If the thing hanging from your pet’s stomach looks flabby, you are probably looking at your cat’s primordial pouch.
What is a primordial pouch?
The primordial pouch, sometimes called the spay sway, is a flap of skin. Most cats have it although it is more noticeable in breeds like the Bengal, Mau, and Pixie Bob. In fact, the presence of a prominent primordial pouch is a requirement in some breeds. The pouch is also more prominent in male cats compared to female cats.
The flap is located on a cat’s belly and can jiggle from side to side when he walks. And it is not just domestic cats that have primordial pouches. Even big cats like mountain lions and cheetahs are known for having this skin flap.
The presence does not have anything to do with your cat’s body shape or weight. Even fit and slim cats can have primordial pouches.
Why do cats have primordial pouches?
Initially, it was believed that the primordial pouch was formed by the stretching of a cat’s skin after gaining weight. However, that theory has been debunked. To date, scientists have not yet arrived at a conclusive answer to that question. They do, however, offer a few possible explanations about the existence of this skin flap on your pet.
Protection for vital organs
Many cats dislike exposing and getting their bellies rubbed. Instinctively, they know that their stomachs are vulnerable because these house the most important organs in their bodies. A well-placed blow to the area can have fatal consequences.
One theory suggests that cats have primordial pouches that provide an extra layer of protection for the vulnerable feline stomach.
Observe your cat while he runs and jumps. Did you notice that his body seems to stretch? It has been suggested that the primordial pouch aids in a cat’s movement by accommodating the stretching of a cat’s limbs.
Without the primordial pouch, your cat might not be able to achieve peak speeds. Or if he does, the movement might be too painful.
Felines have looser skins compared to canines. Having looser skin allows cats to navigate tight spots and situations by enabling them to maneuver their bodies with unparalleled flexibility.
Some experts believe that the primordial pouch can expand to store food.
Although cats are capable hunters, their success rate is not high. In the wild, cats do not eat regularly. This is why they will eat as much as they can after a successful hunt and store the excess calories in their bodies. And one of the areas that cats can store food is in their primordial pouches.
The ability to store food inside their bodies allows felines to survive when there is little to no food available.
Is a hanging belly a sign that your cat is obese?
The presence of the primordial flap is not an indicator that your pet has put on weight. Again, most cats, including the skinny ones, have primordial pouches.
If so, how do you know if your cat is obese?
First, the primordial pouch is a loose skin flap. You will see it jiggle as your cat walks. Second, the skin flap is located close to the rear part of the belly. In contrast, an obese cat’s belly will look round and feels firm.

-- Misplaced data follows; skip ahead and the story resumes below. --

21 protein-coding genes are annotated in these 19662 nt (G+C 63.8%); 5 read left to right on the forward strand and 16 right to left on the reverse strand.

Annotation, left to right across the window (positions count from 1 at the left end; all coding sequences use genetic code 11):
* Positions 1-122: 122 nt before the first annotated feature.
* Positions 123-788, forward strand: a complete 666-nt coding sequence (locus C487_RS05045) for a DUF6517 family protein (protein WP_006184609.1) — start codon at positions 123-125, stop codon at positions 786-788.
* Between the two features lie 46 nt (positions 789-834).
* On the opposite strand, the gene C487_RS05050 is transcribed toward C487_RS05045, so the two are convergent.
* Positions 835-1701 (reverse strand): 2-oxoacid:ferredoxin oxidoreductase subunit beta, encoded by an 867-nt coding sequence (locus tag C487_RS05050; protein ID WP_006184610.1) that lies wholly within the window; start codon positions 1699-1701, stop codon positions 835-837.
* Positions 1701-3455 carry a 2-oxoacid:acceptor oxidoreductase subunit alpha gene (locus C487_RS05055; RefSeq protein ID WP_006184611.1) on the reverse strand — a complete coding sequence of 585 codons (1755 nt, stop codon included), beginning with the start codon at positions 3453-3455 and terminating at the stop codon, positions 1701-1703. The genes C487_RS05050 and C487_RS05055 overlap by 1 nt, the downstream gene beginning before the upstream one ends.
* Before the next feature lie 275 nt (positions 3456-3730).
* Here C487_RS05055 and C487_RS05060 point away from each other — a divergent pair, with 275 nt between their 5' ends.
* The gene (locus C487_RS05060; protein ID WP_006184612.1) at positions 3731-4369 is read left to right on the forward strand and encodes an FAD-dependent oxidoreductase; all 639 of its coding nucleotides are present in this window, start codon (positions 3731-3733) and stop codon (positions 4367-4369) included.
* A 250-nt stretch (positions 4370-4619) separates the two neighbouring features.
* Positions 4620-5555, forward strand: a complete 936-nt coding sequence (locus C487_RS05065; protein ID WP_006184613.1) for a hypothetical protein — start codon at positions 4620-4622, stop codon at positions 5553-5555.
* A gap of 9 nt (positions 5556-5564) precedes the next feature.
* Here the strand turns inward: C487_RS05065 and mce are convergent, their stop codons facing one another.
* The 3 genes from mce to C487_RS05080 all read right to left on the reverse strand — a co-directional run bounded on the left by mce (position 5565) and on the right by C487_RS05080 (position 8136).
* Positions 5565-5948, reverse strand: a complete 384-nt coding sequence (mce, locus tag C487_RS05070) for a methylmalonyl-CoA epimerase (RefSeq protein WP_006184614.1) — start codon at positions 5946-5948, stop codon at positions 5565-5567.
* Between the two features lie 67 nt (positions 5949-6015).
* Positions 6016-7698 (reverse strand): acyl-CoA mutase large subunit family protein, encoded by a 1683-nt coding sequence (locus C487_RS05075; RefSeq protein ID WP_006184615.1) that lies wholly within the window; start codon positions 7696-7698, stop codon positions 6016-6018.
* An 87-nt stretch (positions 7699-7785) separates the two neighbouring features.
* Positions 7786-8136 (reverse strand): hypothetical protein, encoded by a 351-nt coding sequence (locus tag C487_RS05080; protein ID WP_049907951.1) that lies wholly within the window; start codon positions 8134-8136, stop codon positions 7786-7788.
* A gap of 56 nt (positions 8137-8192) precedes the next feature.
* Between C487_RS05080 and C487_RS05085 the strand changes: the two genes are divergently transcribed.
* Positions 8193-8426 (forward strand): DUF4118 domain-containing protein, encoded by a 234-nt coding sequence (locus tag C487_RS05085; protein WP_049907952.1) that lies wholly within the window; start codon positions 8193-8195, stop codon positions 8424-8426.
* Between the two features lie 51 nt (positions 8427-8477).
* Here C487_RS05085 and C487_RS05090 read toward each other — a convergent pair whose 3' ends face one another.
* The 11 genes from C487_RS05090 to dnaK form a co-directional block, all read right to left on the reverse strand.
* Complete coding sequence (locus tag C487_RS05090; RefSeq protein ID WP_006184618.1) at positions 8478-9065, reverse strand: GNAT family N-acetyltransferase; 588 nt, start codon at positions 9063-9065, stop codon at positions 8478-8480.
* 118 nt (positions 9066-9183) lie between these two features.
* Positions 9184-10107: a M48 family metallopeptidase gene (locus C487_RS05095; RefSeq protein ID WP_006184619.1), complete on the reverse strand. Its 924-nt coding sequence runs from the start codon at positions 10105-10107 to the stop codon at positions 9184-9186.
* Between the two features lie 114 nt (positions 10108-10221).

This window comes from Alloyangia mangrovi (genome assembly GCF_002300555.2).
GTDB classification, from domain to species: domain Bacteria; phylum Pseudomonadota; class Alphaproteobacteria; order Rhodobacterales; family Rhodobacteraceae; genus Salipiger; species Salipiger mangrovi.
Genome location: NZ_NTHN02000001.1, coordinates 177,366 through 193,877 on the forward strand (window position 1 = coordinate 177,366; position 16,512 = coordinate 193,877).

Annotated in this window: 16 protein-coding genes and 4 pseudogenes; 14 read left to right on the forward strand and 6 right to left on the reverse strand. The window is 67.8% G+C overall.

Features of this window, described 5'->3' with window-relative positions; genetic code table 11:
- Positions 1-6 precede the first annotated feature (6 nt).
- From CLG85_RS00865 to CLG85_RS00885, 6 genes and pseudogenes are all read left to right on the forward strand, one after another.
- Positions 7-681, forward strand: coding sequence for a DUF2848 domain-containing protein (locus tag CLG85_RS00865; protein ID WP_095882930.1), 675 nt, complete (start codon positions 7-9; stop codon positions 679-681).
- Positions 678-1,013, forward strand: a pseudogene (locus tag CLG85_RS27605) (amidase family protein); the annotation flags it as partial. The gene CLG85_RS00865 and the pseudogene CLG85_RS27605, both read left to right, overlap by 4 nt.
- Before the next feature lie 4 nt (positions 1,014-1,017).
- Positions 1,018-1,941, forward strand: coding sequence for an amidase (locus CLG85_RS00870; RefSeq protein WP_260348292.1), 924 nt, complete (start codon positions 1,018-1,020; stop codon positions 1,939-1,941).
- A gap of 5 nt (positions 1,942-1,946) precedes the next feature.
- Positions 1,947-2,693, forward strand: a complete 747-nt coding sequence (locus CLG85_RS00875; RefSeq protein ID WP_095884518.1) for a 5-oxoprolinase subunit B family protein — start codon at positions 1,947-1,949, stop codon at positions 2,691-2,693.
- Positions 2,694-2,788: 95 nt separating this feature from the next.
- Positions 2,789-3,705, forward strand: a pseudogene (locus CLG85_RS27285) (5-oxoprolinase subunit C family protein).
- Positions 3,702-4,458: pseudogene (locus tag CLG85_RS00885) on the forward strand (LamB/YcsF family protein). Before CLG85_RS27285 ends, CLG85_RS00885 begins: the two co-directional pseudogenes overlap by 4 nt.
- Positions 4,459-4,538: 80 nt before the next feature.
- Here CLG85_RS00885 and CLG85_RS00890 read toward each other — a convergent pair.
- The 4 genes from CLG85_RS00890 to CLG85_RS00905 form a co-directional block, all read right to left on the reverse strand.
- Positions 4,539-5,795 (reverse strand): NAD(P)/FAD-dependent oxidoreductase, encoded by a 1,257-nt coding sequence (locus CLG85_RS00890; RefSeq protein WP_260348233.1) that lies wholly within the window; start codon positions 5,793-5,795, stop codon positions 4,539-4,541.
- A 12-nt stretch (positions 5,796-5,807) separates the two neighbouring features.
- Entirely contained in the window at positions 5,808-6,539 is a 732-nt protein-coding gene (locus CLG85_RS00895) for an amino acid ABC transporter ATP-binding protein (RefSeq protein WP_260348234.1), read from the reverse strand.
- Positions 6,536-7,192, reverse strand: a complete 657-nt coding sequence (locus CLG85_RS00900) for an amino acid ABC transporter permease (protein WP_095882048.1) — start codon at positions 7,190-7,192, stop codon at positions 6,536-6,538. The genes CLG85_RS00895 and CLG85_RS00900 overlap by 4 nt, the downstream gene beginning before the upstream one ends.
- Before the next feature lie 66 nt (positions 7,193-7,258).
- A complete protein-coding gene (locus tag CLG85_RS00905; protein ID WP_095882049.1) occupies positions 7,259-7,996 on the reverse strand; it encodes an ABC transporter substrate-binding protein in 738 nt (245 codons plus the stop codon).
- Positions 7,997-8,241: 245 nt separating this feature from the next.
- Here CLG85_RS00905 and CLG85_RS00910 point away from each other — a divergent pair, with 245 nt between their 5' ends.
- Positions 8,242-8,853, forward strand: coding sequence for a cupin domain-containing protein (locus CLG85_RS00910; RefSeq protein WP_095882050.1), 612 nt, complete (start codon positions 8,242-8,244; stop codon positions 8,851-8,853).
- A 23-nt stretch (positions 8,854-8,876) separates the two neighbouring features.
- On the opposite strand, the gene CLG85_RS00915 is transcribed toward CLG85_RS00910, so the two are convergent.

One quick and easy test you can use to confirm if your cat is obese or not is to run your hands and fingers over your pet’s rib cage. If your cat is at a healthy weight, you will feel his ribs even with the slightest pressure. On the other hand, if you need to press a bit harder to feel your cat’s ribs, it is likely that he is carrying excess weight. If you cannot feel the ribs, it means that your cat is obese.
Another way to confirm if your cat is obese is to look at his body while you are standing over him. If your cat is at a healthy weight, you should see his body taper at his waist. But if his belly seems to protrude at the sides, it indicates that your cat is carrying extra weight.
The best way to confirm if your cat is at his ideal weight or not is to consult your veterinarian.
How your cat’s stomach should feel
A healthy cat’s stomach should feel soft to the touch. On the other hand, if his belly feels hard or distended and your cat feels pain or discomfort when touched in this area, it might be an indicator that your cat is dealing with a disorder.
If your cat’s belly feels firm and you notice signs of discomfort in your pet, it is likely that he is constipated. And the longer your cat goes on without defecating, his stool can become impacted while his colon might not function normally.
Peritonitis is a condition where the tissues become inflamed, leading to the buildup of fluids in the abdominal cavity. The condition can be caused by bacterial infections, abscesses, poisoning, or tumors.
3. Urinary blockage
Male cats are susceptible to urethral obstructions due to the size of their urethra. A urethral blockage occurs when crystals form in the urethra. This can lead to the engorgement of the bladder.
A urinary blockage is a critical disorder that can cause death in cats. Left unchecked, it can lead to the release of harmful toxins inside the affected cat’s body and bladder rupture.
If you have an intact queen that you allow to go outside, your cat might be pregnant. At around three to four weeks of pregnancy, the vet can feel the fetuses inside your pet’s belly.
The primordial pouch is no cause for concern
The presence of this skin flap is nothing to worry about. The primordial pouch becomes more noticeable once a cat reaches maturity. Just think of the skin flap as a sign that your pet has grown.
If you are worried, check your pet’s tummy, if he allows it. If he is healthy, his stomach should feel soft. If his belly feels firm or hard and he shows signs of discomfort, visit the vet to rule out health issues your cat might be suffering from.
Image: istockphoto.com / andreaskrappweis